News

Learning to be leaders

By Geoff Adams

A batch of potential leaders began a new phase of their life journey last week as they celebrated the launch of the 2019 Fairley Leadership Program.

The 28 new participants will join an alumni of about 550 graduates since the establishment of the program in 1997.

Celebrating its 23rd year, the program provides an opportunity for people to develop leadership skills across the Goulburn Murray region.

Newly appointed Fairley Leadership Program facilitator Sandy Gunn said the event was just the start of an eye-opening year for the new participants.

The new cohort will experience more than 120 speakers who will aim to inspire and challenge the group.

‘‘It is a marvellous opportunity to listen to and engage with the people who have shaped our community and who are certainly profound in their different styles of leadership,’’ Ms Gunn said.

Goulburn Murray Community Leadership Inc. chief executive officer Michelle Luscombe said the selection process was difficult this year, after 40 applications were received.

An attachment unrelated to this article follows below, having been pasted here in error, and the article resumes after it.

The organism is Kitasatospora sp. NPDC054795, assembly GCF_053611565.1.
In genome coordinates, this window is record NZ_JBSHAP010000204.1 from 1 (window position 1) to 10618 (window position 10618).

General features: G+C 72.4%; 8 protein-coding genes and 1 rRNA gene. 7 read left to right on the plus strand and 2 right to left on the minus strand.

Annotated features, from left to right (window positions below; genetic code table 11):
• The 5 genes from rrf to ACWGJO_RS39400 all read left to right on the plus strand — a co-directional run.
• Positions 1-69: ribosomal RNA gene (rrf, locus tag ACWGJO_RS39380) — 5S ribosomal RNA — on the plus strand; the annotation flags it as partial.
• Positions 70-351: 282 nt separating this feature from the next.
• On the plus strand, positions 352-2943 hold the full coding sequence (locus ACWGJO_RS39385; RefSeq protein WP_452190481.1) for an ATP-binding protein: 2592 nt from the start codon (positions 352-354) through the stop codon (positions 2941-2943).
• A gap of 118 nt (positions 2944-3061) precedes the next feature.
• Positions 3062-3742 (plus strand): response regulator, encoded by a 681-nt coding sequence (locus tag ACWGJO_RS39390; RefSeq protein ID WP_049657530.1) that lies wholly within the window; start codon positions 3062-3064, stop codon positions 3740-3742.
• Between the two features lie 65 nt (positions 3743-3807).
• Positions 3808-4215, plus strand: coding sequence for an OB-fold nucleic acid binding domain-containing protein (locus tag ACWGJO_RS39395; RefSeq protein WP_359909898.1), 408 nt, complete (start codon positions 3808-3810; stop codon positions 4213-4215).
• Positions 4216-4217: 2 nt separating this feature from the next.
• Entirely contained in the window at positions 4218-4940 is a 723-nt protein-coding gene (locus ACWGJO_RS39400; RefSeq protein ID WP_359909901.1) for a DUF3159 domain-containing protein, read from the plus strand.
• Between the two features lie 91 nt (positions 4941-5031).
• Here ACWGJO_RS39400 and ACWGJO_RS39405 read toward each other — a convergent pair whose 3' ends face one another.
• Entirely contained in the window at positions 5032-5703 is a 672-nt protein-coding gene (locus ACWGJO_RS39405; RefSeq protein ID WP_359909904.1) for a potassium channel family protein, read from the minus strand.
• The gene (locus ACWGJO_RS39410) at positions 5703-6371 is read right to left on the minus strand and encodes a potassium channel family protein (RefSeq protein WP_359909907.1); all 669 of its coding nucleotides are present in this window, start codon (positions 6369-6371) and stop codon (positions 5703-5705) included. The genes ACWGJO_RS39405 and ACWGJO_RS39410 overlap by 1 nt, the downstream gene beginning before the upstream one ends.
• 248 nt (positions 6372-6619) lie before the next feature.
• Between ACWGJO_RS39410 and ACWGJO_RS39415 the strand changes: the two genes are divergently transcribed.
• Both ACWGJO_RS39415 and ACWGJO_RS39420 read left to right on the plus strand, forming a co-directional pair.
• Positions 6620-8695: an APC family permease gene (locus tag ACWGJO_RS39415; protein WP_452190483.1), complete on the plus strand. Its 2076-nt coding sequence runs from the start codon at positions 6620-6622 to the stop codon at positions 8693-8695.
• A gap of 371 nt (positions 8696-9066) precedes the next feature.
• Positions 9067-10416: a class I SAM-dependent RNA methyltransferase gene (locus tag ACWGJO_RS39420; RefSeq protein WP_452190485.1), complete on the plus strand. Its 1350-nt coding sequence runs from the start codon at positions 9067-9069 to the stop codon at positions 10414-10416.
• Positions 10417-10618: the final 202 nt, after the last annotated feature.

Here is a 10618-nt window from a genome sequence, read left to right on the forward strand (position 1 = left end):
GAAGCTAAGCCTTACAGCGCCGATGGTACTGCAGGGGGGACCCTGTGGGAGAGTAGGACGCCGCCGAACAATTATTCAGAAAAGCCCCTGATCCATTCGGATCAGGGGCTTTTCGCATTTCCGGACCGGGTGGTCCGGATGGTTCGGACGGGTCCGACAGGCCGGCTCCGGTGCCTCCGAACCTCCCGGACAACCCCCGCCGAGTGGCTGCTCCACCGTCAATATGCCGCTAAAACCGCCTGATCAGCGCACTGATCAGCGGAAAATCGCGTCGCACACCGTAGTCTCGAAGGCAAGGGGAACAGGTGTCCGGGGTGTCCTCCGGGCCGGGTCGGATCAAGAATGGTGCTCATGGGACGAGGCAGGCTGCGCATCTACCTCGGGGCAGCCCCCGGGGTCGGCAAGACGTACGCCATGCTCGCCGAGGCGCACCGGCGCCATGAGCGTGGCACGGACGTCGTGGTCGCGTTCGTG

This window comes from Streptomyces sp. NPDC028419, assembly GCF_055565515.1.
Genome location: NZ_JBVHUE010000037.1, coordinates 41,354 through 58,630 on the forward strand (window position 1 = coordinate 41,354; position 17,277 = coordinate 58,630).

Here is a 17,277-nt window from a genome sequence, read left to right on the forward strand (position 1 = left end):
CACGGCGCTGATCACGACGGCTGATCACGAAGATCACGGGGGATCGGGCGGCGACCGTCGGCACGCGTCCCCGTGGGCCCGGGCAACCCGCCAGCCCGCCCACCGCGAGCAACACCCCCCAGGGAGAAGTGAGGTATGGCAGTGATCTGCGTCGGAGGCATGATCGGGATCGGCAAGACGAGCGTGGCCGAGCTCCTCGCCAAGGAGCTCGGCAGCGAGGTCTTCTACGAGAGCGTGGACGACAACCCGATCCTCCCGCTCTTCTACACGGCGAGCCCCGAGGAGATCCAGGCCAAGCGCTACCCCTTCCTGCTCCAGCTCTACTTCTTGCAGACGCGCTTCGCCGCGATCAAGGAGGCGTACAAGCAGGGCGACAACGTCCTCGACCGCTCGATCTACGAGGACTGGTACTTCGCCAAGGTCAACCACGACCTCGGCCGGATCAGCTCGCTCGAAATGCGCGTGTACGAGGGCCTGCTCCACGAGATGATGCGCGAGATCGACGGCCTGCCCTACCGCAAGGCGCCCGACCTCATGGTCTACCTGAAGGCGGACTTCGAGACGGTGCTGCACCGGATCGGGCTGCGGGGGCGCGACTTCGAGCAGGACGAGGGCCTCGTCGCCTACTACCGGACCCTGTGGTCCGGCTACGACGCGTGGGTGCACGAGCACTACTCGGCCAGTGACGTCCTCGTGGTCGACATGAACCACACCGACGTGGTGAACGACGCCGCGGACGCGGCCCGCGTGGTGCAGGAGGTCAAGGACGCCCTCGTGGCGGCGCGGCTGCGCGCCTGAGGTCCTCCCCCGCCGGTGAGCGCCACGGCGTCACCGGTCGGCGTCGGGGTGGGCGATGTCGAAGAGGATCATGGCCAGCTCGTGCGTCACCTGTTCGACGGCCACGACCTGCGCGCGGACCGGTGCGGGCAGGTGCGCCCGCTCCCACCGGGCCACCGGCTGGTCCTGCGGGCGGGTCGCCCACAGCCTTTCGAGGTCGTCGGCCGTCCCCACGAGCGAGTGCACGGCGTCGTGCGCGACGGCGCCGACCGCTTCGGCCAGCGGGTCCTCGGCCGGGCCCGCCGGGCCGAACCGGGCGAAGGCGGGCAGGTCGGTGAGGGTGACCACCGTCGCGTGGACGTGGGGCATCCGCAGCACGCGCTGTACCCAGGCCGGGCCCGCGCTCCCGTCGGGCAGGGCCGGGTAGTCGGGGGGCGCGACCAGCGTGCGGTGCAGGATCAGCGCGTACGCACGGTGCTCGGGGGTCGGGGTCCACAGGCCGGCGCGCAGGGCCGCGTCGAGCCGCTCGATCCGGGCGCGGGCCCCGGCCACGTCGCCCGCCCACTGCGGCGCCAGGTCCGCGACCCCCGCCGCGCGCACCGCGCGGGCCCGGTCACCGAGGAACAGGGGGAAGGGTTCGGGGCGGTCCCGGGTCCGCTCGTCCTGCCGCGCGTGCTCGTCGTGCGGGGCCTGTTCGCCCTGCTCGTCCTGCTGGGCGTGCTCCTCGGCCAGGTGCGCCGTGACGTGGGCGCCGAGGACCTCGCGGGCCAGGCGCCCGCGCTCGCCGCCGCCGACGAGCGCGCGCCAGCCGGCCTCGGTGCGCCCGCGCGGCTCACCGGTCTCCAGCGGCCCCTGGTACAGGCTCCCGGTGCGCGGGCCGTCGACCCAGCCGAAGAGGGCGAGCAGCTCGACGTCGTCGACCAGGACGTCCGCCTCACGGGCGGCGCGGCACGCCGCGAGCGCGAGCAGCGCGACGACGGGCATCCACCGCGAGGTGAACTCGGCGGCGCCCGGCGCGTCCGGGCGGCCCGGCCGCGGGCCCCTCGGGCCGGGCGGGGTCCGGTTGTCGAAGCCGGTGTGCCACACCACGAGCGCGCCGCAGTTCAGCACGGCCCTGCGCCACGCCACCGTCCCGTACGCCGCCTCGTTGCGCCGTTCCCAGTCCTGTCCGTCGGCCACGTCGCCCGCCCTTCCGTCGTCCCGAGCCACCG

Ms Luscombe said diversity in people and perspectives was a key part of the program.

Fairley Leadership Program chair Sam Birrell echoed Ms Luscombe’s comments and said the program was a real touch-point in people’s lives.

‘‘I grew up in Shepparton and you can really exist in a silo if you choose to,’’ Mr Birrell said.

‘‘You don’t know what you don’t know.’’

Mr Birrell completed the program in 2013, and praised it for being a strong catalyst for change and action in his life.

‘‘You get to speak to amazing leaders, but you learn most from your cohort,’’ he said.

‘‘It really helped me learn a lot about the history of the region and those most vulnerable in our community.’’

He said the success of the program was evident in the number of community leaders present in the Greater Shepparton and Murray regions.

Guest speaker Rob Priestly challenged the Fairley candidates to take a regional perspective in their leadership opportunity and to never settle for the option of wanting to make things like they used to be.

Mr Priestly, who is chair of the Committee for Greater Shepparton, outlined foundations for leadership, which included self-assessment and identifying strengths, recognising good models for leadership (and understanding what bad ones are), understanding your own biases, and utilising local knowledge.

‘‘Start to understand what you don’t know,’’ he said.

‘‘Most times in leadership you are not making decisions on your own knowledge — but you need to find out who knows most about it.’’

He warned against bias towards groups of people.

‘‘There are many bad ideas around, but fewer bad people.

‘‘We need great leadership. You are it.’’

Across the year, participants will take part in an opening and closing retreat, 12 regional-issue-themed seminar days, three skills-based days and study tours to Canberra and Melbourne.